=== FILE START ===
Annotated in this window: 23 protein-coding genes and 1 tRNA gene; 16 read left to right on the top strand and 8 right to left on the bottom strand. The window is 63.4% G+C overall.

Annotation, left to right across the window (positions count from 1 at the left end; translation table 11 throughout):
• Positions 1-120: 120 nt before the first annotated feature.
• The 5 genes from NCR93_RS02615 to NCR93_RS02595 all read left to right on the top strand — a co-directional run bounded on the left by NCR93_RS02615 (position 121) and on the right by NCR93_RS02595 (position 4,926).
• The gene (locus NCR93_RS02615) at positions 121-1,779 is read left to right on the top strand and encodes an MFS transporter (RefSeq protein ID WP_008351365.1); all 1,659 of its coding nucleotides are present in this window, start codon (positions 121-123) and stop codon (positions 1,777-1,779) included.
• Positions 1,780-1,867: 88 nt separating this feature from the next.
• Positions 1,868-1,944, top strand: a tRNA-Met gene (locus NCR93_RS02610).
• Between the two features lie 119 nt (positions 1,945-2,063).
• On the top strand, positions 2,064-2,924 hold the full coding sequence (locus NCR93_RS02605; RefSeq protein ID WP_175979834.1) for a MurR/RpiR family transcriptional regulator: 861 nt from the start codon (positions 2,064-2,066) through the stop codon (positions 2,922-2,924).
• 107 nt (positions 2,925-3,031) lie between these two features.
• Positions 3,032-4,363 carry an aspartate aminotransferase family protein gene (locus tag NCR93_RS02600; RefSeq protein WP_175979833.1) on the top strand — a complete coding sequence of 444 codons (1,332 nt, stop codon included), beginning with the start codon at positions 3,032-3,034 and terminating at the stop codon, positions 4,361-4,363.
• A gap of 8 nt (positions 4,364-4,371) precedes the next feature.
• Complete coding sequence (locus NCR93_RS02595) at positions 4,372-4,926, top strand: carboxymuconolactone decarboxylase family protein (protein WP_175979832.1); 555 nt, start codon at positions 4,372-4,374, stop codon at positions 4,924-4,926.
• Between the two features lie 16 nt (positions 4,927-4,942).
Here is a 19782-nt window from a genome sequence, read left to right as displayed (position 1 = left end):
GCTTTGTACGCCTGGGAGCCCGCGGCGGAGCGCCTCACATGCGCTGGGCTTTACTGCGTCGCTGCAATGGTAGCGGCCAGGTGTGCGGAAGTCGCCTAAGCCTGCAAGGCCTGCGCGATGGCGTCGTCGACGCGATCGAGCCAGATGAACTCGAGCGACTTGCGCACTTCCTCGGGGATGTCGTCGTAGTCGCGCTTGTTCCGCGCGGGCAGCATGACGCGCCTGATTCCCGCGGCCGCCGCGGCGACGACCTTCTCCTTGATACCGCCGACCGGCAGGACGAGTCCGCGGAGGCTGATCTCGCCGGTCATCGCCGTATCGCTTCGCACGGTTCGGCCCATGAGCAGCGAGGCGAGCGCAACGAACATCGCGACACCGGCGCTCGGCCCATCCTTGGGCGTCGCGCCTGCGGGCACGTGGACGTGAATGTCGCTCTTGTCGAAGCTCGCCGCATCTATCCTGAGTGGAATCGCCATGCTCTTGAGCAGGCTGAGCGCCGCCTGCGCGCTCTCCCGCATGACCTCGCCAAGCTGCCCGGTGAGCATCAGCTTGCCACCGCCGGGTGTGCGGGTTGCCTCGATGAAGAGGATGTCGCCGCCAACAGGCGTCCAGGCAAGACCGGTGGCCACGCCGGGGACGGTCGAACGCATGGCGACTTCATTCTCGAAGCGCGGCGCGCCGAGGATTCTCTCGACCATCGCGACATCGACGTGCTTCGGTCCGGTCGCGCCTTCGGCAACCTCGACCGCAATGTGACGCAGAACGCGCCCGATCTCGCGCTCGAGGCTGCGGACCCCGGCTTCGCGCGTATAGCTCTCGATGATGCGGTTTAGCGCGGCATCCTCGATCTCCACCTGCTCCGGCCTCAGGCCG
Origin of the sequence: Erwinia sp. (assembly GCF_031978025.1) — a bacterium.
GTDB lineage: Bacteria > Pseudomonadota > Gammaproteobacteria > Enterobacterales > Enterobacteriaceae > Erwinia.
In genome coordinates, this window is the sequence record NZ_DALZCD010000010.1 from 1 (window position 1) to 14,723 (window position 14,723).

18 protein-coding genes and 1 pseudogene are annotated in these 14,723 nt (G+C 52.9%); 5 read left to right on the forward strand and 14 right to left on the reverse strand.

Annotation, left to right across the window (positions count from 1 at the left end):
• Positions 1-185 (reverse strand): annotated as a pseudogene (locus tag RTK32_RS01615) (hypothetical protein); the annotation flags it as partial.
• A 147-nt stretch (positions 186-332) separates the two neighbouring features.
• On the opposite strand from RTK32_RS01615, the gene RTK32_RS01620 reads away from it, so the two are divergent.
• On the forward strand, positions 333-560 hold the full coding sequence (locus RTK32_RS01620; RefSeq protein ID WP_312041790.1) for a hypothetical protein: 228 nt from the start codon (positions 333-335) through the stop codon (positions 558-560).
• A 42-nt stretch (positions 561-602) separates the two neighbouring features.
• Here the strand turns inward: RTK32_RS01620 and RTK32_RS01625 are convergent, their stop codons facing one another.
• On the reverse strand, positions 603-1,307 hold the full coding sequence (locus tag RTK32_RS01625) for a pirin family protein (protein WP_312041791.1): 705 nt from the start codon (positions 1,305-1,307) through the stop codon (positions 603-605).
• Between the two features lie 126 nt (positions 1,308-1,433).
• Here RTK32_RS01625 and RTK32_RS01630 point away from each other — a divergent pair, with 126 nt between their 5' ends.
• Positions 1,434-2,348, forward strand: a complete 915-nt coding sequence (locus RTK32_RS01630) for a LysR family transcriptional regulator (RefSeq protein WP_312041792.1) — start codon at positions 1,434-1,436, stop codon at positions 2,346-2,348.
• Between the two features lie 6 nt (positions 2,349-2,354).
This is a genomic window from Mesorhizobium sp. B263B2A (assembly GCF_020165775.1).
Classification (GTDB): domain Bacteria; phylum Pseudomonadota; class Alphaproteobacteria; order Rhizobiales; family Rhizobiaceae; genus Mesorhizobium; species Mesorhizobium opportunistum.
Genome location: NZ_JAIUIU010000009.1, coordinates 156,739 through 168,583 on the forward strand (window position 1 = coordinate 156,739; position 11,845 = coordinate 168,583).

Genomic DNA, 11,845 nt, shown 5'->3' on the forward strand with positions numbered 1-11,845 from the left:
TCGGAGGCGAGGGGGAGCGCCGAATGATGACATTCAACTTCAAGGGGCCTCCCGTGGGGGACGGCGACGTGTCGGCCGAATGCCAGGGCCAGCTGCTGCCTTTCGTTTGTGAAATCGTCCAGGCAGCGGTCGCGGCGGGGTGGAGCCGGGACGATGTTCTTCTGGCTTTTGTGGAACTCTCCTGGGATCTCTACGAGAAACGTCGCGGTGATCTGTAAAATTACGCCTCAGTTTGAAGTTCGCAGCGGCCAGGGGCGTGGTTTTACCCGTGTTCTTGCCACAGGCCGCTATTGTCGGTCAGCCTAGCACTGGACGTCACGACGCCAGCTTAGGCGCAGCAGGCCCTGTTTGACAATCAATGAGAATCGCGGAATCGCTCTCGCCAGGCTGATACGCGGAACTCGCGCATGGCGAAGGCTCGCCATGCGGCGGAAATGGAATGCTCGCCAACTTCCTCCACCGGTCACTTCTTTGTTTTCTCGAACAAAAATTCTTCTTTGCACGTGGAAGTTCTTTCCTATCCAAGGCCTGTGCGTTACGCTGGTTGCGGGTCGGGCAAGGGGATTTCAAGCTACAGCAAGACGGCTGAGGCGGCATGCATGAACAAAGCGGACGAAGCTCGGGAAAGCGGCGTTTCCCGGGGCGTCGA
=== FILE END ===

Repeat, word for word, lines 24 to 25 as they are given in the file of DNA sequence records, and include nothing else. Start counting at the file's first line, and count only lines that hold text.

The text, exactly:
• On the opposite strand from RTK32_RS01615, the gene RTK32_RS01620 reads away from it, so the two are divergent.
• On the forward strand, positions 333-560 hold the full coding sequence (locus RTK32_RS01620; RefSeq protein ID WP_312041790.1) for a hypothetical protein: 228 nt from the start codon (positions 333-335) through the stop codon (positions 558-560).